-- Kate Wilhelm
"The most beautiful experience we can have is the mysterious. It is the fundamental emotion that stands at the cradle of true art and true science. Whoever does not know it and can no longer wonder, no longer marvel, is as good as dead, and his eyes are dimmed."
-- Albert Einstein
"The decisive moment in human evolution is perpetual."
-- Franz Kafka, Aphorisms
"All of old. Nothing else ever. Ever tried. Ever failed. No matter. Try again. Fail again. Fail better."
-- Samuel Beckett, Worstward Ho
"First they ignore you. Then they ridicule you. And then they attack you and want to burn you. And then they build monuments to you."
-- Nicholas Klein, May, 1919, to the Third Biennial Convention of the Amalgamated Clothing Workers of America (misattributed to Mohandas Karamchand Gandhi, 1914 & variants).
"Our credulity is a part of the imperfection of our natures. It is inherent in us to desire to generalize, when we ought, on the contrary, to guard ourselves very carefully from this tendency."
-- Napoleon I of France.
"The truth is, men are very hard to know, and yet, not to be deceived, we must judge them by their present actions, but for the present only."
-- Napoleon I of France.
"The barbarous custom of having men beaten who are suspected of having important secrets to reveal must be abolished. It has always been recognized that this way of interrogating men, by putting them to torture, produces nothing worthwhile. The poor wretches say anything that comes into their mind and what they think the interrogator wishes to know."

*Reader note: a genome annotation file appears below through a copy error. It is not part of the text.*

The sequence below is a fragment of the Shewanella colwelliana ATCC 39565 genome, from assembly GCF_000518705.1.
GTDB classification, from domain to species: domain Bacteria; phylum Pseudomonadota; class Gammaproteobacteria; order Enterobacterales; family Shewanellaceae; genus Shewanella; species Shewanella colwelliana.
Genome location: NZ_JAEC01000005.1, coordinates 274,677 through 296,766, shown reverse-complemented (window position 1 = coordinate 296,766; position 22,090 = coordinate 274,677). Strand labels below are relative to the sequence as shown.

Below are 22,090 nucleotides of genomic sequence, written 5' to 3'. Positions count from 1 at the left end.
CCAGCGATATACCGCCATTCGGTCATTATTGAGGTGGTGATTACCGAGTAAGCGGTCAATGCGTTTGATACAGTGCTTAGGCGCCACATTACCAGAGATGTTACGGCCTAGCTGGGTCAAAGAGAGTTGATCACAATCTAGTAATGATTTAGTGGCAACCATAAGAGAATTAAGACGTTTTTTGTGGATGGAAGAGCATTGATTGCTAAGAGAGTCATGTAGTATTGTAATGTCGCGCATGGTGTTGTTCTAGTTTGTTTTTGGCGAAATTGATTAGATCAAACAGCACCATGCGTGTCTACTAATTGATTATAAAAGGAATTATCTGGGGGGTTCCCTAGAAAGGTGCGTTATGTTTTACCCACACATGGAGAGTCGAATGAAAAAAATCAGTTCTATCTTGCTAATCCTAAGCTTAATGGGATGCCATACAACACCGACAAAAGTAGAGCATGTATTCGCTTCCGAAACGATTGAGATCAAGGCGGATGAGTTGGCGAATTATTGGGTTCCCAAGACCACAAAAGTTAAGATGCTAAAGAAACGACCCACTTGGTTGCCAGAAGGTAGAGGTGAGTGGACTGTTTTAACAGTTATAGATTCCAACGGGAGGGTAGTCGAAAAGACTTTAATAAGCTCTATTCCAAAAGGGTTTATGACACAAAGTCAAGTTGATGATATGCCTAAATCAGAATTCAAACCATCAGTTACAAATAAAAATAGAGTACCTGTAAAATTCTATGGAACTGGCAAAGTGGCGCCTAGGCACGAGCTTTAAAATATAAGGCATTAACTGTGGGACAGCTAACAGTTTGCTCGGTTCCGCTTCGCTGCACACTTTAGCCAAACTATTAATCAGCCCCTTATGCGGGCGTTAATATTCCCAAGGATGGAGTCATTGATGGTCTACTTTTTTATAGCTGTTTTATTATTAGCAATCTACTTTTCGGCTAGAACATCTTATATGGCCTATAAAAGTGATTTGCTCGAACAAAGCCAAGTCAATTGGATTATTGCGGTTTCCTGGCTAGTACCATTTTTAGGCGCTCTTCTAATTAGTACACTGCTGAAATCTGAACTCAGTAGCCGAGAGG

-- On the subject of torture, in a letter to Louis Alexandre Berthier (11 November 1798), published in Correspondance Napoleon edited by Henri Plon (1861), Vol. V, No. 3606, p. 128
"All living souls welcome whatever they are ready to cope with; all else they ignore, or pronounce to be monstrous and wrong, or deny to be possible."
-- George Santayana, Dialogues in Limbo (1926)
"If you should put even a little on a little, and should do this often, soon this too would become big."
-- Hesiod, Work And Days
"Your Honor, years ago I recognized my kinship with all living beings, and I made up my mind that I was not one bit better than the meanest on earth. I said then, and I say now, that while there is a lower class, I am in it, and while there is a criminal element I am of it, and while there is a soul in prison, I am not free."
-- Eugene V. Debs
"Reputation is what other people know about you. Honor is what you know about yourself."
-- Lois McMaster Bujold, A Civil Campaign
"All that we have to do is to send two mujahidin to the furthest point east to raise a piece of cloth on which is written "al-Qaida," in order to make the generals race there to cause America to suffer human, economic, and political losses without their achieving for it anything of note other than some benefits for their private companies."
-- Osama bin Laden
"Remember, Robin: evil is a pretty bad thing."
Gary Farber is now a licensed Quintuple Super-Sekrit Multi-dimensional Master Pundit.
He does not always refer to himself in the third person.
He is presently single.